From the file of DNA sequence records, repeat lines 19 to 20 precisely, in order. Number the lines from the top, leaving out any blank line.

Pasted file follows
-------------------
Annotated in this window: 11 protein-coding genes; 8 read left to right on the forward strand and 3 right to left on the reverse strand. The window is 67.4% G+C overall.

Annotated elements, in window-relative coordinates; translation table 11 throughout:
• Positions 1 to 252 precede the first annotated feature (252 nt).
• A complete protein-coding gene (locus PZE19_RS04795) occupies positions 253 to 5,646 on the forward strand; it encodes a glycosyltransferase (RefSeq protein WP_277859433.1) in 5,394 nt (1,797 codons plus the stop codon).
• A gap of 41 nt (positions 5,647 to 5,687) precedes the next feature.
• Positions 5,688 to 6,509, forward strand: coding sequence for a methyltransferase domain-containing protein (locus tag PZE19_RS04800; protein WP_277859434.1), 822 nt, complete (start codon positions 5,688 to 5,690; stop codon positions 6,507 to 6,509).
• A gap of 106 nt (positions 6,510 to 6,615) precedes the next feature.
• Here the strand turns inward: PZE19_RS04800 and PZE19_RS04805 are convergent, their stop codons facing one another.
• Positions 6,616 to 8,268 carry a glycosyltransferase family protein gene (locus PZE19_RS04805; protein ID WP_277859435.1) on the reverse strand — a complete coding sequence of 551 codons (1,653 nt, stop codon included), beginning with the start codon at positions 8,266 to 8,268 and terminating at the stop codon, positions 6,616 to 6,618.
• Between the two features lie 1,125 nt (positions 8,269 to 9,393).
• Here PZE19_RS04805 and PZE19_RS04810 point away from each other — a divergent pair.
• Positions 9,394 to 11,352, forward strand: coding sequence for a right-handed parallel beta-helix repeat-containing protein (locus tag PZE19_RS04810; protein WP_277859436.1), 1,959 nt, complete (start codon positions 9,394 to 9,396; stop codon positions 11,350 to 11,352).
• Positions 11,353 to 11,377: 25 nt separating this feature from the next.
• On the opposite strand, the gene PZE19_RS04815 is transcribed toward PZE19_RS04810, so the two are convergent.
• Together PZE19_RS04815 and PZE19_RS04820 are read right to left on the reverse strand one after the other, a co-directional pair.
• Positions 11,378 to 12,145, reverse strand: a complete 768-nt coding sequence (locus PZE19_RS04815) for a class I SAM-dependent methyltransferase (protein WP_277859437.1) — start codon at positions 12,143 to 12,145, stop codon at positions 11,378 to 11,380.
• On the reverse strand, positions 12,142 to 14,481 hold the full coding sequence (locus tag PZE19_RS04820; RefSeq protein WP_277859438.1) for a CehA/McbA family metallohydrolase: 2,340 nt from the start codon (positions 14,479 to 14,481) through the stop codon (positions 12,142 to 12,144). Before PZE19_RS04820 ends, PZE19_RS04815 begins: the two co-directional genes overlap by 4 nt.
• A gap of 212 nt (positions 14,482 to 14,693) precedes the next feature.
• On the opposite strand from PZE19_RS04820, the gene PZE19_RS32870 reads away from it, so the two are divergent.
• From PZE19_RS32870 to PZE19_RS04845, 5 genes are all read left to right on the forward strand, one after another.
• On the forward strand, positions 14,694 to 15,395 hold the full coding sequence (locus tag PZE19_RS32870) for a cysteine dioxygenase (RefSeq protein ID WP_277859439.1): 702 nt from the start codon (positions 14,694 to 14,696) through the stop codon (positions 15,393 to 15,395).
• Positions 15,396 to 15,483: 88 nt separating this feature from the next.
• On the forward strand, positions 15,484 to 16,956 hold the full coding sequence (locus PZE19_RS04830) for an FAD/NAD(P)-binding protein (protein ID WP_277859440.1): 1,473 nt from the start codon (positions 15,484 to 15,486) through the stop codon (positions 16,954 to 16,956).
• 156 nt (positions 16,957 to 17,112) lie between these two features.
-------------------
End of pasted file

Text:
• On the opposite strand from PZE19_RS04820, the gene PZE19_RS32870 reads away from it, so the two are divergent.
• From PZE19_RS32870 to PZE19_RS04845, 5 genes are all read left to right on the forward strand, one after another.